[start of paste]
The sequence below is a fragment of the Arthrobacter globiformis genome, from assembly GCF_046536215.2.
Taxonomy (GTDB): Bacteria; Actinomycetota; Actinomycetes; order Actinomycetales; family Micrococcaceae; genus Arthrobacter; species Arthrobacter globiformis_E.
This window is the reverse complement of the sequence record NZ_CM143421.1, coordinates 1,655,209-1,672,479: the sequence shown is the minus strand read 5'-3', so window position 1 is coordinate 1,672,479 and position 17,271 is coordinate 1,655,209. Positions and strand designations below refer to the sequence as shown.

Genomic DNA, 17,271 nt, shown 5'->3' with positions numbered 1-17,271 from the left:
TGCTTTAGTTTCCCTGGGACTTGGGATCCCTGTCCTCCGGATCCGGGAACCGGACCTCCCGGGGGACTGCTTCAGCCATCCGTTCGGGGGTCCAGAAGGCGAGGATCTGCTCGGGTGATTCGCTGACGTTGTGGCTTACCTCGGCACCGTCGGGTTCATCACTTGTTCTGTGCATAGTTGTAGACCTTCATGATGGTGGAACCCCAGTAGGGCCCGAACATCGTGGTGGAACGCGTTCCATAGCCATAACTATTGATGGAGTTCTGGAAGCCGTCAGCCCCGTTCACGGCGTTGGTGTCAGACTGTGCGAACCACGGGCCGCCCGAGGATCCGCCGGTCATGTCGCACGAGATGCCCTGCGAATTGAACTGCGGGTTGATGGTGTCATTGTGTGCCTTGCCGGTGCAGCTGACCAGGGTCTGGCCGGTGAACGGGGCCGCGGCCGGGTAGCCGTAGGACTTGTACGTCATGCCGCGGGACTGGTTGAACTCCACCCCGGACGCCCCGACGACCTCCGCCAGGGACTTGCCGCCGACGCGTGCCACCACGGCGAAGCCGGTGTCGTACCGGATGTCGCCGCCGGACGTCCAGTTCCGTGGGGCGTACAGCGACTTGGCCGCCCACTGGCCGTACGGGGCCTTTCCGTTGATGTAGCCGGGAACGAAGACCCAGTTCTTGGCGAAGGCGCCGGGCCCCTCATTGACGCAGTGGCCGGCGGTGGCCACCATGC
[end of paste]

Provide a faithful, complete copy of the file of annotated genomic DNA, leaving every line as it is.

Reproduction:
The sequence below is a fragment of the Arthrobacter globiformis genome, from assembly GCF_046536215.2.
Taxonomy (GTDB): Bacteria; Actinomycetota; Actinomycetes; order Actinomycetales; family Micrococcaceae; genus Arthrobacter; species Arthrobacter globiformis_E.
This window is the reverse complement of the sequence record NZ_CM143421.1, coordinates 1,655,209-1,672,479: the sequence shown is the minus strand read 5'-3', so window position 1 is coordinate 1,672,479 and position 17,271 is coordinate 1,655,209. Positions and strand designations below refer to the sequence as shown.

Genomic DNA, 17,271 nt, shown 5'->3' with positions numbered 1-17,271 from the left:
TGCTTTAGTTTCCCTGGGACTTGGGATCCCTGTCCTCCGGATCCGGGAACCGGACCTCCCGGGGGACTGCTTCAGCCATCCGTTCGGGGGTCCAGAAGGCGAGGATCTGCTCGGGTGATTCGCTGACGTTGTGGCTTACCTCGGCACCGTCGGGTTCATCACTTGTTCTGTGCATAGTTGTAGACCTTCATGATGGTGGAACCCCAGTAGGGCCCGAACATCGTGGTGGAACGCGTTCCATAGCCATAACTATTGATGGAGTTCTGGAAGCCGTCAGCCCCGTTCACGGCGTTGGTGTCAGACTGTGCGAACCACGGGCCGCCCGAGGATCCGCCGGTCATGTCGCACGAGATGCCCTGCGAATTGAACTGCGGGTTGATGGTGTCATTGTGTGCCTTGCCGGTGCAGCTGACCAGGGTCTGGCCGGTGAACGGGGCCGCGGCCGGGTAGCCGTAGGACTTGTACGTCATGCCGCGGGACTGGTTGAACTCCACCCCGGACGCCCCGACGACCTCCGCCAGGGACTTGCCGCCGACGCGTGCCACCACGGCGAAGCCGGTGTCGTACCGGATGTCGCCGCCGGACGTCCAGTTCCGTGGGGCGTACAGCGACTTGGCCGCCCACTGGCCGTACGGGGCCTTTCCGTTGATGTAGCCGGGAACGAAGACCCAGTTCTTGGCGAAGGCGCCGGGCCCCTCATTGACGCAGTGGCCGGCGGTGGCCACCATGC